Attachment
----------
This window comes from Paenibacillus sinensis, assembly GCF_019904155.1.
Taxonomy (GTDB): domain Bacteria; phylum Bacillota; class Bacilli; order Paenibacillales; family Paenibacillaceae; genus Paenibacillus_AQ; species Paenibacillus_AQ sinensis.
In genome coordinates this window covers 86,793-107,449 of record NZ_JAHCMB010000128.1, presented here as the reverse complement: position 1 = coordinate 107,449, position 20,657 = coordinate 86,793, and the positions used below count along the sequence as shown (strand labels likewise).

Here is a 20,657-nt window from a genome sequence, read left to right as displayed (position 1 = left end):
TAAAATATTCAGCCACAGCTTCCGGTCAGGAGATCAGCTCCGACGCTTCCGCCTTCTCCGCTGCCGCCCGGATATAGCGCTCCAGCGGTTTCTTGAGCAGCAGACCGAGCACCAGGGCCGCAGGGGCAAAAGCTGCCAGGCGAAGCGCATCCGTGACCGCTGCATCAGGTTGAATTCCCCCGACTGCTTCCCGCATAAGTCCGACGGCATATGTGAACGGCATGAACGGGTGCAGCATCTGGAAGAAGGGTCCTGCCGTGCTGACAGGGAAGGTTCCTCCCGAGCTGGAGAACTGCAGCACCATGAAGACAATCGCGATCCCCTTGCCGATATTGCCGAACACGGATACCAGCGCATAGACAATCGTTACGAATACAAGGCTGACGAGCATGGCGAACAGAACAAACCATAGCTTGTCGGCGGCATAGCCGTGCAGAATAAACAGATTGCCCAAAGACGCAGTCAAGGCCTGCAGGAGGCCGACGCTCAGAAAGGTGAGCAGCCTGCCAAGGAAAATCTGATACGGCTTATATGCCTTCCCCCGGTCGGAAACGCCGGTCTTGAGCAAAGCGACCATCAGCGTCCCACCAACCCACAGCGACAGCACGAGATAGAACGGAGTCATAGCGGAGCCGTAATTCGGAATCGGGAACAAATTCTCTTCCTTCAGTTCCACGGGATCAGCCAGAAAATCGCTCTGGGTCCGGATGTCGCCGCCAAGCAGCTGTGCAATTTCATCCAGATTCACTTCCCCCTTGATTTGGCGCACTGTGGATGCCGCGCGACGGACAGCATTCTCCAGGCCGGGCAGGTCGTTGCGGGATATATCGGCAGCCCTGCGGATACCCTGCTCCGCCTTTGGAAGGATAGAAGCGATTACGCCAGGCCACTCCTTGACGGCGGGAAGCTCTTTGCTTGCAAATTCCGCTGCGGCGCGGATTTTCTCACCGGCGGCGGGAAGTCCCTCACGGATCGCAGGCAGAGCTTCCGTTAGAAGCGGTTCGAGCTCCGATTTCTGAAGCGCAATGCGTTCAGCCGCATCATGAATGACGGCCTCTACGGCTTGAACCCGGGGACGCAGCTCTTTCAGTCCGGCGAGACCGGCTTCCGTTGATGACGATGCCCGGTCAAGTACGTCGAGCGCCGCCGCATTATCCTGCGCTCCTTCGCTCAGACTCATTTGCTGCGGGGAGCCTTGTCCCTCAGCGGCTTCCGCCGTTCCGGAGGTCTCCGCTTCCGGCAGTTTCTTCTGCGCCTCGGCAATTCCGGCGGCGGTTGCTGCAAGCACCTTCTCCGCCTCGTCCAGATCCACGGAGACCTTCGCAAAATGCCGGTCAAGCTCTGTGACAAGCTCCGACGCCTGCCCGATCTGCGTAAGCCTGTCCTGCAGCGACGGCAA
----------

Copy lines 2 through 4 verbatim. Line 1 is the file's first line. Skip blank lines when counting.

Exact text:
Taxonomy (GTDB): domain Bacteria; phylum Bacillota; class Bacilli; order Paenibacillales; family Paenibacillaceae; genus Paenibacillus_AQ; species Paenibacillus_AQ sinensis.
In genome coordinates this window covers 86,793-107,449 of record NZ_JAHCMB010000128.1, presented here as the reverse complement: position 1 = coordinate 107,449, position 20,657 = coordinate 86,793, and the positions used below count along the sequence as shown (strand labels likewise).

Here is a 20,657-nt window from a genome sequence, read left to right as displayed (position 1 = left end):